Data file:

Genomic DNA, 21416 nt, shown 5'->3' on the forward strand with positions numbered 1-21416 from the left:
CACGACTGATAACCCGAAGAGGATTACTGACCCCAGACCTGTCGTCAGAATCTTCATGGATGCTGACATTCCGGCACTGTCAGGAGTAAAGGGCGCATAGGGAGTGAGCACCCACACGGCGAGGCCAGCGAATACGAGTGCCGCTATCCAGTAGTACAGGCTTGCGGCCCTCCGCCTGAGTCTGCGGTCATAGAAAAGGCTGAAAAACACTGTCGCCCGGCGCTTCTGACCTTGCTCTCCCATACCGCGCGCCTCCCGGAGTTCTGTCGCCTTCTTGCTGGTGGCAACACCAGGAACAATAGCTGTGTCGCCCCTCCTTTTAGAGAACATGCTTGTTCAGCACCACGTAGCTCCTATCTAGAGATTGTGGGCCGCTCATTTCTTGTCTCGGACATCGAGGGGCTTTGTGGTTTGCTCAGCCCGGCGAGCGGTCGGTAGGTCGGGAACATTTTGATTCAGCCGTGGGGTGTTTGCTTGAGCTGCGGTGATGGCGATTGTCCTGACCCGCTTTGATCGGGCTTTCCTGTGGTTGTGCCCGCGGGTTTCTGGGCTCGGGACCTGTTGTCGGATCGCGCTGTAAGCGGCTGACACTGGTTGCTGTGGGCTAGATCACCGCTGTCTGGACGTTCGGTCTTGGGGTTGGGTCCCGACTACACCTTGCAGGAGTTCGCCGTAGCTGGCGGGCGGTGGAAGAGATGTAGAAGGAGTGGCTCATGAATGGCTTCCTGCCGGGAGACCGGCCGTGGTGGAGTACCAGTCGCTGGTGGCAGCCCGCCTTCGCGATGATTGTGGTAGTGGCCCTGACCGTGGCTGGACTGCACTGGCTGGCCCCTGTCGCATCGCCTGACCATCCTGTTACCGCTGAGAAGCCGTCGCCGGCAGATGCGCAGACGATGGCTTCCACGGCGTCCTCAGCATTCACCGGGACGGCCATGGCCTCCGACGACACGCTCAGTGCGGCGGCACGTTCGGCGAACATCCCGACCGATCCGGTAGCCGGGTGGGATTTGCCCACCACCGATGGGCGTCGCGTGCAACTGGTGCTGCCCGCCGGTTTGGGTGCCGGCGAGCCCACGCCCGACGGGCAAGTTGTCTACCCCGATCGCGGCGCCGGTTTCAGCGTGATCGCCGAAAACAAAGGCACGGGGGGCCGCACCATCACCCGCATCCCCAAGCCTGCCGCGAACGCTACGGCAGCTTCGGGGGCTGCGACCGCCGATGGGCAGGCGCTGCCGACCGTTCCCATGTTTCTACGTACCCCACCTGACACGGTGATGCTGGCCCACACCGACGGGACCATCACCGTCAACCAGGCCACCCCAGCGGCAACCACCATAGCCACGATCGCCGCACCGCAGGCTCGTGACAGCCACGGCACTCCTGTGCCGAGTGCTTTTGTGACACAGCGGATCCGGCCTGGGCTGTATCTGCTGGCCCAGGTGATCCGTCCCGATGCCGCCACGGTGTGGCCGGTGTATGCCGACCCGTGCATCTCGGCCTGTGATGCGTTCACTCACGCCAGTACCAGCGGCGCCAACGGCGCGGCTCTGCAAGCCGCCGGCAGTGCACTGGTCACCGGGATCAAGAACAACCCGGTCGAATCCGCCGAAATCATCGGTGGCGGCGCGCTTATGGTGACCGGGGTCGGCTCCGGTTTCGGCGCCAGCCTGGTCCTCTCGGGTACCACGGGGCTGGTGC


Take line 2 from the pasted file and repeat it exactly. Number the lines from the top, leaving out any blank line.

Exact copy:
CACGACTGATAACCCGAAGAGGATTACTGACCCCAGACCTGTCGTCAGAATCTTCATGGATGCTGACATTCCGGCACTGTCAGGAGTAAAGGGCGCATAGGGAGTGAGCACCCACACGGCGAGGCCAGCGAATACGAGTGCCGCTATCCAGTAGTACAGGCTTGCGGCCCTCCGCCTGAGTCTGCGGTCATAGAAAAGGCTGAAAAACACTGTCGCCCGGCGCTTCTGACCTTGCTCTCCCATACCGCGCGCCTCCCGGAGTTCTGTCGCCTTCTTGCTGGTGGCAACACCAGGAACAATAGCTGTGTCGCCCCTCCTTTTAGAGAACATGCTTGTTCAGCACCACGTAGCTCCTATCTAGAGATTGTGGGCCGCTCATTTCTTGTCTCGGACATCGAGGGGCTTTGTGGTTTGCTCAGCCCGGCGAGCGGTCGGTAGGTCGGGAACATTTTGATTCAGCCGTGGGGTGTTTGCTTGAGCTGCGGTGATGGCGATTGTCCTGACCCGCTTTGATCGGGCTTTCCTGTGGTTGTGCCCGCGGGTTTCTGGGCTCGGGACCTGTTGTCGGATCGCGCTGTAAGCGGCTGACACTGGTTGCTGTGGGCTAGATCACCGCTGTCTGGACGTTCGGTCTTGGGGTTGGGTCCCGACTACACCTTGCAGGAGTTCGCCGTAGCTGGCGGGCGGTGGAAGAGATGTAGAAGGAGTGGCTCATGAATGGCTTCCTGCCGGGAGACCGGCCGTGGTGGAGTACCAGTCGCTGGTGGCAGCCCGCCTTCGCGATGATTGTGGTAGTGGCCCTGACCGTGGCTGGACTGCACTGGCTGGCCCCTGTCGCATCGCCTGACCATCCTGTTACCGCTGAGAAGCCGTCGCCGGCAGATGCGCAGACGATGGCTTCCACGGCGTCCTCAGCATTCACCGGGACGGCCATGGCCTCCGACGACACGCTCAGTGCGGCGGCACGTTCGGCGAACATCCCGACCGATCCGGTAGCCGGGTGGGATTTGCCCACCACCGATGGGCGTCGCGTGCAACTGGTGCTGCCCGCCGGTTTGGGTGCCGGCGAGCCCACGCCCGACGGGCAAGTTGTCTACCCCGATCGCGGCGCCGGTTTCAGCGTGATCGCCGAAAACAAAGGCACGGGGGGCCGCACCATCACCCGCATCCCCAAGCCTGCCGCGAACGCTACGGCAGCTTCGGGGGCTGCGACCGCCGATGGGCAGGCGCTGCCGACCGTTCCCATGTTTCTACGTACCCCACCTGACACGGTGATGCTGGCCCACACCGACGGGACCATCACCGTCAACCAGGCCACCCCAGCGGCAACCACCATAGCCACGATCGCCGCACCGCAGGCTCGTGACAGCCACGGCACTCCTGTGCCGAGTGCTTTTGTGACACAGCGGATCCGGCCTGGGCTGTATCTGCTGGCCCAGGTGATCCGTCCCGATGCCGCCACGGTGTGGCCGGTGTATGCCGACCCGTGCATCTCGGCCTGTGATGCGTTCACTCACGCCAGTACCAGCGGCGCCAACGGCGCGGCTCTGCAAGCCGCCGGCAGTGCACTGGTCACCGGGATCAAGAACAACCCGGTCGAATCCGCCGAAATCATCGGTGGCGGCGCGCTTATGGTGACCGGGGTCGGCTCCGGTTTCGGCGCCAGCCTGGTCCTCTCGGGTACCACGGGGCTGGTGC